Joanna Cassidy, Dolores: The worst thing would have been for Dolores to have been written like a victim. That’s not my way. The Ava Gardners and Katharine Hepburns of the world were always my role models. That’s who I grew up on. It was my instinct to play Dolores like that. That sort of character was really imprinted on me.
I was watching [Ingmar] Bergman films when I was 14, and although he always tried to dominate women, his women were always—I hate overusing the word “strong”—very powerful.
After his beloved turn as the scatterbrained but brilliant Doc Brown in Zemeckis’ Back to the Future (1985), Christopher Lloyd re-teamed with the director to play Who Framed Roger Rabbit villain Judge Doom. Where Doc was like a whirlwind entering a room—all flying papers, wild hair, wide eyes, and manic energy—Doom was like a walking funeral, dressed completely in black but with cadaverous white skin, slow-moving, straight-backed, soft-spoken, menacing and with a funeral dirge-like musical cue whenever he entered.
Christopher Lloyd, Judge Doom: There is a part of me that’s kind of quiet and a bit calculating about how I’m going to deal with reality. But there’s another side of me that is more frantic like Doc Brown.
But I enjoyed Judge Doom because he knows what he’s up to and how to achieve it. He’s calculating and merciless. I don’t remember making any suggestions that were significant, I felt the character was pretty clear on the page. It was just a matter of bringing it to life. The concept that Zemeckis had in the costume and look made it really easy. As Judge Doom I look villainous.
A lot of people have come up to me since Roger Rabbit opened to say that they saw the movie while they were kids and they had nightmares afterwards. The first few Disney films, Bambi and Snow White and the Seven Dwarves, etc., each gave me nightmares too, so I thought it was a reasonable payback.
Appearing in almost every scene, Hoskins had the hardest job on set, with co-star Joanna Cassidy saying that where she often worked 10 hours days, Hoskins worked 16 or more. The veteran British actor passed away in 2014, aged 71.
Joanna Cassidy, Dolores: He was masterful. He had a photographic memory. He was a genius.
Charles Fleischer, the voice of Roger Rabbit, Benny the Cab, and Greasy and Psycho (the weasel gang): I loved working with him. He was an extraordinary talent. It was a great privilege for me. [Note: He adopted a Cockney accent for this next part.] Great guy, Bob Hoskins. Taught me rhyming slang.
Christopher Lloyd, Judge Doom: Bob Hoskins was so wonderful. I’m so sorry he wasn’t around longer, but he had a lot of energy, determination, and whatever the task he just dived right into it. He was very adaptable, a great actor, very earnest, and loved the work. It was great working with him.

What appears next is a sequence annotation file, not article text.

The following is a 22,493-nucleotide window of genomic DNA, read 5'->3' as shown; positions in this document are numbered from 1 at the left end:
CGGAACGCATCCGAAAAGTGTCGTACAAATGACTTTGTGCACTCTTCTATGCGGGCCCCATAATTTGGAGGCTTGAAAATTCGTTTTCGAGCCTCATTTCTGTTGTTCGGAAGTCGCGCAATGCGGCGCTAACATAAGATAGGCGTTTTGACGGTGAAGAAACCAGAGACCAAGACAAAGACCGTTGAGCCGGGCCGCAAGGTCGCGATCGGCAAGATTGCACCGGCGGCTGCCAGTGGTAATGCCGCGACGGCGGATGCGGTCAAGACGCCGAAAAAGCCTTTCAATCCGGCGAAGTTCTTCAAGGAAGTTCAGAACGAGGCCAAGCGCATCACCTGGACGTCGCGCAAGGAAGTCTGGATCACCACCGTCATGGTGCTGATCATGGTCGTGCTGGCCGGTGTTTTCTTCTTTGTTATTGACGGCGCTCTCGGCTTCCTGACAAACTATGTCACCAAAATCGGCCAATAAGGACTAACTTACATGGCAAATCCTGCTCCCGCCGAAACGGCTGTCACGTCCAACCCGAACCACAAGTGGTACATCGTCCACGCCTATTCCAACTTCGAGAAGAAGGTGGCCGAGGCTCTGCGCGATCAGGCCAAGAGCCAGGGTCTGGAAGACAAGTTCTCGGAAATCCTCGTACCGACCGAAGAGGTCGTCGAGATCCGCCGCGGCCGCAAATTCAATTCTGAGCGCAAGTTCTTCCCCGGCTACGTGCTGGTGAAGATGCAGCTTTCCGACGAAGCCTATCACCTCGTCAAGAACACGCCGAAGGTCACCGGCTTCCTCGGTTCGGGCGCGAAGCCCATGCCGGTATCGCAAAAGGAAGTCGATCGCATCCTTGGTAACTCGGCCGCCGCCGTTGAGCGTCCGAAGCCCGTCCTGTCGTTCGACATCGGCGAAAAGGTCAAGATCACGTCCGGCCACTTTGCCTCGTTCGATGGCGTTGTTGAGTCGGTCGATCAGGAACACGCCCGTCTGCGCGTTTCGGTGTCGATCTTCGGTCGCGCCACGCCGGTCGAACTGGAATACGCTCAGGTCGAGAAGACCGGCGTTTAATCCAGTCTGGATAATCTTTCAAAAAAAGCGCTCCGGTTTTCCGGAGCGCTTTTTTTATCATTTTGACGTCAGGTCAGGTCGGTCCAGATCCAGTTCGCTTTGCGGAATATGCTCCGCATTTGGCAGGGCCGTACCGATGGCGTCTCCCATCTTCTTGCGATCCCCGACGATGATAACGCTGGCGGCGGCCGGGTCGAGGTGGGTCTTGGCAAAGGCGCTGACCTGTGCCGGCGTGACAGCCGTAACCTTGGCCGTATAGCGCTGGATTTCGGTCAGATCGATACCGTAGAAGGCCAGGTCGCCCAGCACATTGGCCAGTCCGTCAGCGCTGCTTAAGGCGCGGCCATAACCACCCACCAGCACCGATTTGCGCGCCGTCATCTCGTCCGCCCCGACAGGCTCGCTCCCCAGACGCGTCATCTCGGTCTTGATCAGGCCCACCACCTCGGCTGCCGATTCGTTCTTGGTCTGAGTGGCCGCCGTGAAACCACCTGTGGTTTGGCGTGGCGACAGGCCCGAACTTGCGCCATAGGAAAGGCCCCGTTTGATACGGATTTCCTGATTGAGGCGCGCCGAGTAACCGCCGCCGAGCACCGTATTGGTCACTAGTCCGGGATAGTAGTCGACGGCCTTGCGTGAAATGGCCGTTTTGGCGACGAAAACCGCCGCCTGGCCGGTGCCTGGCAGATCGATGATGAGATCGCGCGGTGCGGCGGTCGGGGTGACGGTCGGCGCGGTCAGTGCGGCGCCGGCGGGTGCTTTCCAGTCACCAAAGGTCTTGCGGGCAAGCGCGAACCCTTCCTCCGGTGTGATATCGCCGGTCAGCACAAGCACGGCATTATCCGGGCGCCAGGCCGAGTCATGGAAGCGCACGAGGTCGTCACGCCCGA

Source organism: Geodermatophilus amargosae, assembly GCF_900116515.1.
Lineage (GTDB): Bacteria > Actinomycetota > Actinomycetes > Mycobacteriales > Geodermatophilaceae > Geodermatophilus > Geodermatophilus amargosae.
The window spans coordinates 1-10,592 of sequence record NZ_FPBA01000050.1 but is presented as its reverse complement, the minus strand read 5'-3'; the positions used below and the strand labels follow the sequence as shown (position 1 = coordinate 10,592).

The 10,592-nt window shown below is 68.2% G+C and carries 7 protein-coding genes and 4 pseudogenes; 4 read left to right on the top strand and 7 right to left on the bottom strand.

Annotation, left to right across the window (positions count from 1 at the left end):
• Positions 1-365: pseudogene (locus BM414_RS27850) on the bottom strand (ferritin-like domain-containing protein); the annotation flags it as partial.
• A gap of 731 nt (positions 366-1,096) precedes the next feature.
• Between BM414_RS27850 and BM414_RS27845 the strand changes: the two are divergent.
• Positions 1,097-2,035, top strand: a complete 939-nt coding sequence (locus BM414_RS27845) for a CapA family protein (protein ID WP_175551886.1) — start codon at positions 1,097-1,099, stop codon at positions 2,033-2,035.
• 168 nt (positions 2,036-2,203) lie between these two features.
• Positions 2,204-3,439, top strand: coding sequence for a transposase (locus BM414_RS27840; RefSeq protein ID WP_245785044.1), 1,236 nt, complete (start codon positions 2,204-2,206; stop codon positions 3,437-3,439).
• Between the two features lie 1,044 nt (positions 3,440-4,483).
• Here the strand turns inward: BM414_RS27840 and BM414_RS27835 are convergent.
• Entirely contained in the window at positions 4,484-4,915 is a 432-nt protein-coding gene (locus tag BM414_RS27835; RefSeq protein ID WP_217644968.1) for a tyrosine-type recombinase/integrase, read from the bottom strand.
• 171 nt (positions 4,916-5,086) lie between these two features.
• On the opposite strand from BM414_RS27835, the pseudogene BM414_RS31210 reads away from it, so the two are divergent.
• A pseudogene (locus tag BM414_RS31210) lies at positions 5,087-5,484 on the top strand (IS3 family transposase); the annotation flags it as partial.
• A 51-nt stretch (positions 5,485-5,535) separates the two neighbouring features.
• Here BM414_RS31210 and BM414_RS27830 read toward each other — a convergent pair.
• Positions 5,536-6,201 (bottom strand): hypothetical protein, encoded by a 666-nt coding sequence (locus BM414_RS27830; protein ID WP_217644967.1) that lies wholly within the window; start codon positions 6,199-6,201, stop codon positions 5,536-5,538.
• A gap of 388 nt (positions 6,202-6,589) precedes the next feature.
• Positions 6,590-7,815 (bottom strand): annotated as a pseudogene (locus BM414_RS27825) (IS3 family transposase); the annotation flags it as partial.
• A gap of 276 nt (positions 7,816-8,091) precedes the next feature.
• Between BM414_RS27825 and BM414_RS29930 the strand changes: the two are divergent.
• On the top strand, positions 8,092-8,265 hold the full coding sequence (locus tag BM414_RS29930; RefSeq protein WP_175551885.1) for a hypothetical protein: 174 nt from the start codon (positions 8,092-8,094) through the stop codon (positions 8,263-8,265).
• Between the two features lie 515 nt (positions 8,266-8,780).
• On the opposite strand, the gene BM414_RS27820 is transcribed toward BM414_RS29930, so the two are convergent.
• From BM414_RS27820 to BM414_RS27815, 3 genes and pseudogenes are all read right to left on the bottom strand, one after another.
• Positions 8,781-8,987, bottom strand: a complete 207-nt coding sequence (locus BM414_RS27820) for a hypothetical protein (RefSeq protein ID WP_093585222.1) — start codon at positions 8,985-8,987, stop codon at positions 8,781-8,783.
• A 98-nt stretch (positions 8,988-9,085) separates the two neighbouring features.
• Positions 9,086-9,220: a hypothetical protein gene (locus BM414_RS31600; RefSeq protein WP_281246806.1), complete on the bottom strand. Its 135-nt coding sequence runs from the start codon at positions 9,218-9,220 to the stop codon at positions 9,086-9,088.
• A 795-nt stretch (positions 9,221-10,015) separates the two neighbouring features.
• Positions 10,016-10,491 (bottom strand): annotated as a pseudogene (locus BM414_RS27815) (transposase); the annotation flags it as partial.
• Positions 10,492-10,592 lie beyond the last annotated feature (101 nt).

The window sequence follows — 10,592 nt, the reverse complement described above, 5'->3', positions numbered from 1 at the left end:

Shooting the rabbit
Dean Cundey, cinematographer: We had 3D maquettes—sculpted rubber posable figures—of Roger or the weasels or the other toon characters, all full-sized according to how they were supposed to look in the film. We’d rehearse the scene with the maquettes, either Bob [Zemeckis] or I manipulating them to move through the scene so the actors could visualize where to look as if they were really there.
Then we’d choose one take so the animators after the fact could look at it and figure out where Roger would have to be, whether the camera’s panning or moving across the floor or whatever so the animators had a reference for what the action was supposed to be, what the characters were supposed to be doing. It was a big help for creating the interactivity as well as a big help to the animators.
Joanna Cassidy, Dolores: Sometimes it required a lot of takes and we got to see some of the drawings along the way.
Jeffrey Price, screenwriter: It was so expensive. We had to really think out the whole thing, and there wasn’t a lot of waste. There was maybe one scene that was cut out in the movie, but we had to think it all the way through.
We’d written a few drafts in 1980 and 1981 and then left the project. Bob Zemeckis wanted to do the movie back then but he was kind of in movie jail. After he went off and made Romancing the Stone and Back to the Future he was out of jail and looking around for his next project.
[Steven] Spielberg gave him a different version of the script but he remembered our version and went back to find it, which is every writer’s dream—that someday they’ll realize just how great our work was and come find us again. But at that point nothing had really been done. Spielberg had been developing it so I’m sure he had some ideas about how it could work technically. It was when we were in production we were told we had to cut some stuff out of the script because everybody by then had a pretty good idea of what it was really costing.
There, but not...
Painting out scaffolds, wires, and other support structures for props is a snap in the CGI era, but every time a toon interacted with a real prop or person, the shoot had to be blocked and staged so the animators could use the toon characters partly to hide the wires and on-set tricks used to manipulate real objects.
Joanna Cassidy, Dolores: We had to really hit our marks because the toons would have to be put in later. So it was very precise.
Christopher Lloyd, Judge Doom: Charlie Fleischer would be the Roger Rabbit on the set. He had his own costume and voice and way of speaking. I wouldn’t say that he was trying to imitate what he thought Roger Rabbit sounded and looked like, but he came up with something pretty crazy and it worked. So whenever Roger Rabbit was in a scene it would be Charlie Fleischer. We’d look at him and have our dialog with him and it helped me out. That was a big contribution.
It was a bit of a challenge dealing with Roger Rabbit physically. We’d rehearse holding a dummy. Bob [Hoskins] particularly had the task of dealing with Roger, wrestling with him, fighting with him, whatever. But we would rehearse a scene with the dummy Roger and we had a pantomimist on the set to guide us through what muscles we’d be using and how our stance would be.